Chapter 13: What can I do as a creditor’s attorney?
On the surface, Chapter 13 appears to provide creditors the same general remedies as other chapters of the Bankruptcy Code — the right to seek dismissal of the case (11 U.S.C. § 1307), the right to seek relief from the automatic stay (11 U.S.C. 362(d)), and the right to object to and contest confirmation of the debtor’s chapter 13 plan. However, the better option may be a settlement that provides certain relief to the creditor if the debtor fails in her chapter 13, since the majority of chapter 13 debtors do not successfully complete their plan (which typically lasts 5 years).
Specifically, creditors’ attorneys in chapter 13 cases may quickly realize that, as a practical matter, it may extremely difficult to derail a chapter 13 case by using statutory remedies. Judges will typically give chapter 13 debtors — especially first-time filers — the benefit of the doubt. For example, a creditor may object to a plan based on feasibility if the debtor’s scheduled income and expense figures are insufficient to make the proposed chapter 13 plan payment. But, a debtor’s attorney may simply amend the bankruptcy schedules to reflect additional income (or lower expenses) to overcome this hurdle. It may seem as if the debtor just invented these figures, but if the debtor is current on her plan payments on the date of the confirmation hearing, the Judge is likely to confirm the plan and give the debtor a chance. Indeed, even if the creditor is very aggressive, the debtor has the absolute right to dismiss the case under § 1307(b) and then re-file a chapter 13 petition, which puts the creditor back at square one (there may be more stringent requirements in a re-filed case depending on when it was filed in relation to the prior dismissal, but creditors are still generally at a disadvantage). Finally, although a chapter 13 case may be dismissed if the debtor fails to complete required credit counseling (§§ 109(h) and 521(b)(1)) or if the debtor’s debts exceed the limits imposed by §109(e)(generally less than $419,275 for unsecured debts and less than $1,257,850 for secured debts), a dismissal under these grounds is rare and should not be relied upon.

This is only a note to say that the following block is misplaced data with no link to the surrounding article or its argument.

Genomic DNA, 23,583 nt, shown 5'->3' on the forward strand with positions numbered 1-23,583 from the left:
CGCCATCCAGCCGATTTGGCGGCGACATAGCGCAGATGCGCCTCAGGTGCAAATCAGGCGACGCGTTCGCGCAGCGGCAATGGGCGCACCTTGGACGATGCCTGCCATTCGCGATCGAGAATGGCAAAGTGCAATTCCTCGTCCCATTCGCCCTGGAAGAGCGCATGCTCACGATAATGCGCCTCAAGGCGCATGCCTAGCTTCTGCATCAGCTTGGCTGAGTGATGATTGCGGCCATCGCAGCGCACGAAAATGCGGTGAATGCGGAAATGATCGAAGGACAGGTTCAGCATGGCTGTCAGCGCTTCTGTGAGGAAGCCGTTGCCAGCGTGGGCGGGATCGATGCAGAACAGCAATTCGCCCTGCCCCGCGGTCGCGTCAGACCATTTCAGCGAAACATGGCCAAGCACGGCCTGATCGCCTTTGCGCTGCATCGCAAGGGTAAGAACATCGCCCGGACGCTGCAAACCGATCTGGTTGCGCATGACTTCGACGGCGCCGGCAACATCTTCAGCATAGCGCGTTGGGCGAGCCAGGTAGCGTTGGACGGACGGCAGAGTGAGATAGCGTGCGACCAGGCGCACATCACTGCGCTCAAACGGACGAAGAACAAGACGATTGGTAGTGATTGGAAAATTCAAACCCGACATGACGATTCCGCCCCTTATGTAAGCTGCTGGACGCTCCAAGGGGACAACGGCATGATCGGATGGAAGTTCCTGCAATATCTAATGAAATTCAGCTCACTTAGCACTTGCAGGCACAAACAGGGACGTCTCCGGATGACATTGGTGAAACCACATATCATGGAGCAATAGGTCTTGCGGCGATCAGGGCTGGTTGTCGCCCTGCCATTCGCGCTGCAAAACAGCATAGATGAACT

These results may be especially frustrating when the client sees the debtor as someone trying to game the system (which may or may not be true). So, with the deck stacked against you as a creditor’s attorney in chapter 13, what can you do? While it may seem counterintuitive, I believe two types of “settlements” with the debtor may be a good outcome:
File for relief from the automatic stay, and as a settlement of that motion, negotiate a “drop dead” settlement that if the debtor defaults on any future plan payment, the creditor may immediately obtain relief from the stay without further hearing. However, not every Judge will approve this type of self-effectuating provision.
File an objection to confirmation, and as a resolution, negotiate a consent order that if the case is dismissed for any reason, the dismissal is with prejudice for a period of one year. While this may require the creditor to “wait out” the debtor until she defaults, upon default the creditor could have one year to obtain the appropriate relief in state court without having to address a second bankruptcy filing.
These resolutions may not be available in every jurisdiction — as with any legal matter, the outcome of a particular case will depend on the facts, circumstances, judges, parties and counsel involved. But, with the deck stacked against the creditor in a chapter 13, a settlement that provides the creditor some level of finality if the debtor fails may be the best-case outcome. As a creditor’s attorney, you should consider steering the case towards one of these types of settlements.